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Can B.C. reopen by the fall? Not with current COVID-19 vaccine plan, researchers say

Last Updated Apr 22, 2021 at 6:57 am PDT

Syringes and disinfectant wipes that will be used at the COVID-19 vaccine clinic Strathcona Paper Centre in Napanee, Ontario, on Monday March 15, 2021. THE CANADIAN PRESS/Lars Hagberg

SFU researchers say vaccinating children against COVID-19 may be one key to ending measures like physical distancing

Report from SFU finds B.C.'s current vaccine plan isn't enough to get province reopening by September without spike

Report recommends vaccinating children, tackling vaccine hesitancy, keeping social distancing past fall

VANCOUVER (NEWS 1130) – A new report suggests B.C.’s COVID-19 vaccination plan isn’t enough to see life return to normal by fall.

Researchers at Simon Fraser University find the province simply will not have inoculated enough British Columbians by September, according to the current plan, to reopen at that point without the number of cases rising substantially.

They believe vaccinating children may be one of the keys to ending measures like physical distancing.

The research points out that when B.C.’s current vaccination plans are finished, “a substantial portion of the population will be unprotected by vaccination,” including children (for whom COVID-19 vaccines are not yet approved), adults who decline the shot, and “those for whom the vaccine did not prevent infection.”

The modelling suggests the province’s current plan will only protect 51 per cent of the population, with all adults who want the vaccine getting their second dose by the fall. That is well short of the 60 to 70 per cent needed for effective herd immunity.

That assumes 80 per cent of B.C.’s adults get vaccinated, that it will remain effective against variants, and that immunity to COVID doesn’t diminish over time.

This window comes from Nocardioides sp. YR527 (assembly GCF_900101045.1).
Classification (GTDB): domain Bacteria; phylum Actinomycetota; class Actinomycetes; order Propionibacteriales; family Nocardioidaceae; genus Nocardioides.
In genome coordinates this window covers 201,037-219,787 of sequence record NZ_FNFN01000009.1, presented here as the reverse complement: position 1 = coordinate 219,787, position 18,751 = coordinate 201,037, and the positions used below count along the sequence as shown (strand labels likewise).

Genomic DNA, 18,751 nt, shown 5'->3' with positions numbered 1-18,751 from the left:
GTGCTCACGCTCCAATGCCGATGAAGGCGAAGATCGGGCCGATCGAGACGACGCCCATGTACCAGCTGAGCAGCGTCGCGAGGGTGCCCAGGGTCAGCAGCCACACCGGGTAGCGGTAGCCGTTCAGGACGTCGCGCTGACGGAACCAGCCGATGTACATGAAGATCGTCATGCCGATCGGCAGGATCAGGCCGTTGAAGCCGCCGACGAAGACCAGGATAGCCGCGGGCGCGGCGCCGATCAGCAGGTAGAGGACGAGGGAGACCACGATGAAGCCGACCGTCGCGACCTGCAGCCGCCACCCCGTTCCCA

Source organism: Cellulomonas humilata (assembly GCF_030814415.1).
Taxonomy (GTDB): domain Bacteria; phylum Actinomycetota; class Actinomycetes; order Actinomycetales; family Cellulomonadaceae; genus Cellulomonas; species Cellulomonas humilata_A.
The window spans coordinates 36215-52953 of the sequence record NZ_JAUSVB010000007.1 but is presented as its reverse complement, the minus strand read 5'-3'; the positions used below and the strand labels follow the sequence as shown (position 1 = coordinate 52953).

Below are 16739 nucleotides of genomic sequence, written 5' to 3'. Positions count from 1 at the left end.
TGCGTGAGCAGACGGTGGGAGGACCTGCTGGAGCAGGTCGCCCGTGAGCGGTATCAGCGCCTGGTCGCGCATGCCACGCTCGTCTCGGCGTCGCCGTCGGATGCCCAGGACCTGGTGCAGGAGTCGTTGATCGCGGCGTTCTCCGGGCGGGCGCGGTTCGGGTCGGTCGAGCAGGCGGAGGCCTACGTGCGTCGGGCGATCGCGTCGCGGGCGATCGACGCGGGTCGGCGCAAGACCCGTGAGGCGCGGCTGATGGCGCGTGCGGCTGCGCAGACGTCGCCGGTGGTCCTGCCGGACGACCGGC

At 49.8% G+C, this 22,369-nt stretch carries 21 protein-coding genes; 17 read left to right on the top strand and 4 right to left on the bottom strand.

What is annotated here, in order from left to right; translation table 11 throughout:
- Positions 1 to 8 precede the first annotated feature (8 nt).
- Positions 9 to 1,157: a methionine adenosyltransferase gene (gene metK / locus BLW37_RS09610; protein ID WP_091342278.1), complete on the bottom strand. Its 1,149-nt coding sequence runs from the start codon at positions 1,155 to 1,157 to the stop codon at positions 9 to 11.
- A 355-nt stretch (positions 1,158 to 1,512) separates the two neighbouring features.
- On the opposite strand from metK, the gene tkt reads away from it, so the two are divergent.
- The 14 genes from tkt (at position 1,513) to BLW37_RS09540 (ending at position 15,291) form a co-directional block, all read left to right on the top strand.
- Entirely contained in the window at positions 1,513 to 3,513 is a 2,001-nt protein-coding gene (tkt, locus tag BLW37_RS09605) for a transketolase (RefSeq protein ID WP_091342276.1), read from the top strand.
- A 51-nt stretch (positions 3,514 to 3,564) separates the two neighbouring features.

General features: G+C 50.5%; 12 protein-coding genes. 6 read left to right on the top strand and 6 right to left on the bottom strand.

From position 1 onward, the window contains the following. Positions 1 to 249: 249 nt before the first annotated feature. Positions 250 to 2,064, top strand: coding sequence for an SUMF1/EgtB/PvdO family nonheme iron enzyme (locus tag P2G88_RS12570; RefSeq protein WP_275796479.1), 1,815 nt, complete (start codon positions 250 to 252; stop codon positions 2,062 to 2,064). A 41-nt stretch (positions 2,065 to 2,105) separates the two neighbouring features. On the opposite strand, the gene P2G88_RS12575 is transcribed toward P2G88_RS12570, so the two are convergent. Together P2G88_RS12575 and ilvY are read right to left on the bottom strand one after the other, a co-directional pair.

Vaccinating children could easily bump up the number of those immunized to over 60 per cent of the population, the report suggests. However, it notes it’s unlikely we would be able to get children as young as 10 inoculated by September, given the timeline for regulatory approval.

“We turn to exploration of the severity and risk breakdown of the post-September peak if we reopen after vaccination is complete up to vaccine acceptance,” the report reads. “We find that under our baseline vaccine efficiency assumptions, even after most of the rollout is complete, we will not be in a position to reopen without seeing rising cases; in other words we will not have reached ‘herd immunity.'”

Vaccines are only administered to people who want them, and none of those currently in use in Canada are approved for children.

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“The difficulty is that children, adults who decline the vaccine, and adults for whom the vaccine did not prevent infection are numerous enough that the pandemic will unfold among them once restrictions are lifted,” the report reads, adding this is the risk if we substantially relax measures after vaccine rollout is complete without these groups having received a jab.

“This is under optimistic assumptions that immunity does not wane, that those who have recovered are not at all susceptible to reinfection, and that VOC for which vaccines are less effective than current estimates for the mRNA vaccines are not circulating,” the report continues.

Currently, the Moderna and AstraZeneca vaccines are approved for people 18 and older only. Pfizer is approved for use in people 16 years of age and older, though it has applied to Health Canada for use in children as young as 12.

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In addition to vaccinating children, the report suggests tackling vaccine hesitancy, or keeping social distancing in effect past fall — or a combination of all three — could also be solutions.

Researchers add that they have not accounted for imported cases or things like waning immunity, noting they “optimistically assume” that people who have recovered are completely protected against reinfection, as are those who have been fully vaccinated.